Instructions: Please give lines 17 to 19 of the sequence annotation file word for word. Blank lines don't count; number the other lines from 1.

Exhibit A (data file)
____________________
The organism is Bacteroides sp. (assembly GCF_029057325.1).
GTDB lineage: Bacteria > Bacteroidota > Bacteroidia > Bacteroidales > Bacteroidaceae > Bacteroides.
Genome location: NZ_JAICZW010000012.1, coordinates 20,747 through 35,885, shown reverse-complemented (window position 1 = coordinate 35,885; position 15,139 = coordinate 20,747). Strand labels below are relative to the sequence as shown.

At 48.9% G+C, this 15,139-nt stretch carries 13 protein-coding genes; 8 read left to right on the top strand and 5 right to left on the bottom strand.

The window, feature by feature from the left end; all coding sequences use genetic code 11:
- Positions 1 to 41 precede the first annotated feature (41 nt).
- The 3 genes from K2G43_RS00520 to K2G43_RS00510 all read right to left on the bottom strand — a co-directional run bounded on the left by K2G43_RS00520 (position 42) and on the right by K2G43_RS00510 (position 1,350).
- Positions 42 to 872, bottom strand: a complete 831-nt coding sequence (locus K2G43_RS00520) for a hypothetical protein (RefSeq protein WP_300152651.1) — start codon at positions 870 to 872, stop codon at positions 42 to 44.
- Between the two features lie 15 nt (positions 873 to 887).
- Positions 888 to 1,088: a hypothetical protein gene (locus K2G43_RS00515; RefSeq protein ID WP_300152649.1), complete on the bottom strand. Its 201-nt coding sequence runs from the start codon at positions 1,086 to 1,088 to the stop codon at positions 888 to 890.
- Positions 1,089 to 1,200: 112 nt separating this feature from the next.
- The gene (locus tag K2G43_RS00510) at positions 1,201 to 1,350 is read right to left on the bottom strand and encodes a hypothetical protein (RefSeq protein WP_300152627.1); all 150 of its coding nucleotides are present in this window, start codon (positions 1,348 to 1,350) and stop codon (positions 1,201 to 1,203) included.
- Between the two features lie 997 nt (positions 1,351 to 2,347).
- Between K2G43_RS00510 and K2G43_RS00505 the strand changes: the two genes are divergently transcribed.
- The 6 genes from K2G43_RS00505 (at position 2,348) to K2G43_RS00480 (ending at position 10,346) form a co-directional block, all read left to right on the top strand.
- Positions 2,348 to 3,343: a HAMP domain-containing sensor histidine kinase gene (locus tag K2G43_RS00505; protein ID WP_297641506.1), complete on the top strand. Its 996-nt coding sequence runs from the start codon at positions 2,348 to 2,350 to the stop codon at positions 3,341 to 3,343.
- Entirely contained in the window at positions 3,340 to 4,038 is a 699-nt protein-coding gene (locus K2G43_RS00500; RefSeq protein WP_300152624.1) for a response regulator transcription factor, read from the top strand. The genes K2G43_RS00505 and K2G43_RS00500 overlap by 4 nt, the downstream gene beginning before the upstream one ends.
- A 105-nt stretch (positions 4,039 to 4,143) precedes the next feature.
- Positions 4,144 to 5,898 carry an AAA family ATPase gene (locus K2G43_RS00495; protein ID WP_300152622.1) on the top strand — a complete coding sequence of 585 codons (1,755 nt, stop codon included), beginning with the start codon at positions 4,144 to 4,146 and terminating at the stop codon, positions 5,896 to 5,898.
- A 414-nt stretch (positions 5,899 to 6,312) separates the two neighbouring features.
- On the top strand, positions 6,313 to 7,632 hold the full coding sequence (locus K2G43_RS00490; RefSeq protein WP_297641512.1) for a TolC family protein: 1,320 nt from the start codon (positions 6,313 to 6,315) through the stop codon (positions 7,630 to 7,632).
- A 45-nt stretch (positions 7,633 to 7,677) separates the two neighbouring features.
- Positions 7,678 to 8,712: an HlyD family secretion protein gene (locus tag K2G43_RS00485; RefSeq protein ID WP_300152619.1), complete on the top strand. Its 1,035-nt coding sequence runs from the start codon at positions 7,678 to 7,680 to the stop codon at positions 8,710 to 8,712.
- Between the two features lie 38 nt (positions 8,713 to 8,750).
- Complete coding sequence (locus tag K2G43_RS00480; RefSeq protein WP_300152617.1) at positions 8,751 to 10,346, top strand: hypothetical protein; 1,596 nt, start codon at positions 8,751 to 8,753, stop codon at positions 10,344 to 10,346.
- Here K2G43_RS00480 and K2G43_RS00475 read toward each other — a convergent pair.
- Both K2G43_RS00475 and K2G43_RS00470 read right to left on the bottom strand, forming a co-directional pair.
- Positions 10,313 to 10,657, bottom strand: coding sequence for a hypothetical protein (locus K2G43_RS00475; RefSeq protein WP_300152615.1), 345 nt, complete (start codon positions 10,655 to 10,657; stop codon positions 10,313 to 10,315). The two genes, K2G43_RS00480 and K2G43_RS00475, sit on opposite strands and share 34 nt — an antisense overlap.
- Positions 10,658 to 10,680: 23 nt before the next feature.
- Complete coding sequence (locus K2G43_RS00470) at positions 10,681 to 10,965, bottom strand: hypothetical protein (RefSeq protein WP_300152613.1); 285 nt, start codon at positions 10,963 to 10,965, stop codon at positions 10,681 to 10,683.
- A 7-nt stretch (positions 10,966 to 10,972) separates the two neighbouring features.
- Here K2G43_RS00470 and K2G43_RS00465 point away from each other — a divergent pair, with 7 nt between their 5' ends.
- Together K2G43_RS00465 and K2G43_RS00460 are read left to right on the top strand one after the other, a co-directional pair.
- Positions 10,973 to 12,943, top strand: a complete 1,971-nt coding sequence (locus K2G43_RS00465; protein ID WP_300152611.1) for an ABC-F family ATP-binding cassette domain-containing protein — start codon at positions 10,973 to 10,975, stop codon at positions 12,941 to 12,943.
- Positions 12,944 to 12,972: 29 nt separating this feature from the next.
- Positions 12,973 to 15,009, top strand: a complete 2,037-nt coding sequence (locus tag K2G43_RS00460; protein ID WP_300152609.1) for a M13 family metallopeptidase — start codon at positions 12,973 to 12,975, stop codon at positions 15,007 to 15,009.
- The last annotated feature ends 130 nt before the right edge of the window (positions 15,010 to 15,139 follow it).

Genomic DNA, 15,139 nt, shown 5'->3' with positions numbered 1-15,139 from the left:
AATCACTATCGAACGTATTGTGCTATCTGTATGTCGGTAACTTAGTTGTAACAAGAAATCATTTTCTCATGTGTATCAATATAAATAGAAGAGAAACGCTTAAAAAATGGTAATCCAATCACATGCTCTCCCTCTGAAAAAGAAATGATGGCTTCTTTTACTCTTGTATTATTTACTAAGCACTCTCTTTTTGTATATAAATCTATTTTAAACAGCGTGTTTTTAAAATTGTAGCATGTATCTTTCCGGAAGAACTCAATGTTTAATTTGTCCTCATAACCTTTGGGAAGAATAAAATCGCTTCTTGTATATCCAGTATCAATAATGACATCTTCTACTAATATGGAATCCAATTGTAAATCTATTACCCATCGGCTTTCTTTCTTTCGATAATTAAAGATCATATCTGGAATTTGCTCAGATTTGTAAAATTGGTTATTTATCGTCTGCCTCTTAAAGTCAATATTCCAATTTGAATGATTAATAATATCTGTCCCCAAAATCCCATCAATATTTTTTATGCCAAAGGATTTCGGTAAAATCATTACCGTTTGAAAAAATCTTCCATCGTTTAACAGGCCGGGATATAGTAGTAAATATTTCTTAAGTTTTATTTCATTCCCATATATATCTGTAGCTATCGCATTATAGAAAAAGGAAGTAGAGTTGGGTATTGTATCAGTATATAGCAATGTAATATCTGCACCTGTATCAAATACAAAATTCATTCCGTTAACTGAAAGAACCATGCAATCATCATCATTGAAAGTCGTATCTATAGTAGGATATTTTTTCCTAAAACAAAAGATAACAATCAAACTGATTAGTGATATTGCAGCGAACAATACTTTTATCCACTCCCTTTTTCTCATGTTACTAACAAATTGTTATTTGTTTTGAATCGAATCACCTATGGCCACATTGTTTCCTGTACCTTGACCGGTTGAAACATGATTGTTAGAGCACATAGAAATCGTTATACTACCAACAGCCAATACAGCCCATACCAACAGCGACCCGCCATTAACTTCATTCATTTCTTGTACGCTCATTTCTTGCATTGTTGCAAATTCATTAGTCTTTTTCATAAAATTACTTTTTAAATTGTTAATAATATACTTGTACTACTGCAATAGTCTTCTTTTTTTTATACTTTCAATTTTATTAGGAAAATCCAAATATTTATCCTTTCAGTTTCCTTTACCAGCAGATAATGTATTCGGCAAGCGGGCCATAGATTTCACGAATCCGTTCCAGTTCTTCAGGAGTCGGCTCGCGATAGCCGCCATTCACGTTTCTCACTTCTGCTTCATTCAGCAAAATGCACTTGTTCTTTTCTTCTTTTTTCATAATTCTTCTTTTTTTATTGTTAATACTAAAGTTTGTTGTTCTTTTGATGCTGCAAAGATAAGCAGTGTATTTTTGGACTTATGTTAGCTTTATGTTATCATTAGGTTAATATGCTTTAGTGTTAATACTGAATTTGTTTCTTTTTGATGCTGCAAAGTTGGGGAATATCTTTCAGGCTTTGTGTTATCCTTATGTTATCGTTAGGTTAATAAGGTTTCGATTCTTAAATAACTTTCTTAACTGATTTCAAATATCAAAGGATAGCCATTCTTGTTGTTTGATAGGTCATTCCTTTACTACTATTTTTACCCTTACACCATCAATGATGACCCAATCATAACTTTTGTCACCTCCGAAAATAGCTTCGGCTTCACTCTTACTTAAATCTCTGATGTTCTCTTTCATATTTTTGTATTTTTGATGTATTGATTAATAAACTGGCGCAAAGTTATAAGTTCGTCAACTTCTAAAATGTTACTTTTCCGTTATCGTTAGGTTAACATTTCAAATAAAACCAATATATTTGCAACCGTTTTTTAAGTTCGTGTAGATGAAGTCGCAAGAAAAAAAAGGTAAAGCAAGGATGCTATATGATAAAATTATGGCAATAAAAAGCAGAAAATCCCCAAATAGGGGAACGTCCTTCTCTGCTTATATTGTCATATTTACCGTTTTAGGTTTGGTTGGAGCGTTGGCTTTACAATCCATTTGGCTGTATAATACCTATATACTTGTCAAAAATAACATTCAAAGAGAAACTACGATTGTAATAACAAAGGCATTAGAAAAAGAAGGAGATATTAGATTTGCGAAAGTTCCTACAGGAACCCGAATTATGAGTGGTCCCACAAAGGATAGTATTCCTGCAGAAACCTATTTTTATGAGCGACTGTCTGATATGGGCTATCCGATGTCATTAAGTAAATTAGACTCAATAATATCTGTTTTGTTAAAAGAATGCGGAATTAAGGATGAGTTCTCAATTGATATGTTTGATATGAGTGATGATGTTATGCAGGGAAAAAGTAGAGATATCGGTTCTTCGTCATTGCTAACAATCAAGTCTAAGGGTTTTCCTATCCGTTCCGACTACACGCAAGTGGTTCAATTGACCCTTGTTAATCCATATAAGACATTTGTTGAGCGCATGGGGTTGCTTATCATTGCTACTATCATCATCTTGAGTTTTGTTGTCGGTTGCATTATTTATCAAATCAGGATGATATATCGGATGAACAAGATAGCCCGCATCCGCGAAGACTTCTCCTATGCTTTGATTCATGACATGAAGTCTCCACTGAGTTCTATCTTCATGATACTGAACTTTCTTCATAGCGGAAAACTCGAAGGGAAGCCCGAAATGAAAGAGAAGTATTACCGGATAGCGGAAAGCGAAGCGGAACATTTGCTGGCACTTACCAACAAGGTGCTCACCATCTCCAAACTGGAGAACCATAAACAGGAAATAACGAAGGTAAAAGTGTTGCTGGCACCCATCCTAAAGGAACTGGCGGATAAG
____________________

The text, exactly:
- Entirely contained in the window at positions 3,340 to 4,038 is a 699-nt protein-coding gene (locus K2G43_RS00500; RefSeq protein WP_300152624.1) for a response regulator transcription factor, read from the top strand. The genes K2G43_RS00505 and K2G43_RS00500 overlap by 4 nt, the downstream gene beginning before the upstream one ends.
- A 105-nt stretch (positions 4,039 to 4,143) precedes the next feature.
- Positions 4,144 to 5,898 carry an AAA family ATPase gene (locus K2G43_RS00495; protein ID WP_300152622.1) on the top strand — a complete coding sequence of 585 codons (1,755 nt, stop codon included), beginning with the start codon at positions 4,144 to 4,146 and terminating at the stop codon, positions 5,896 to 5,898.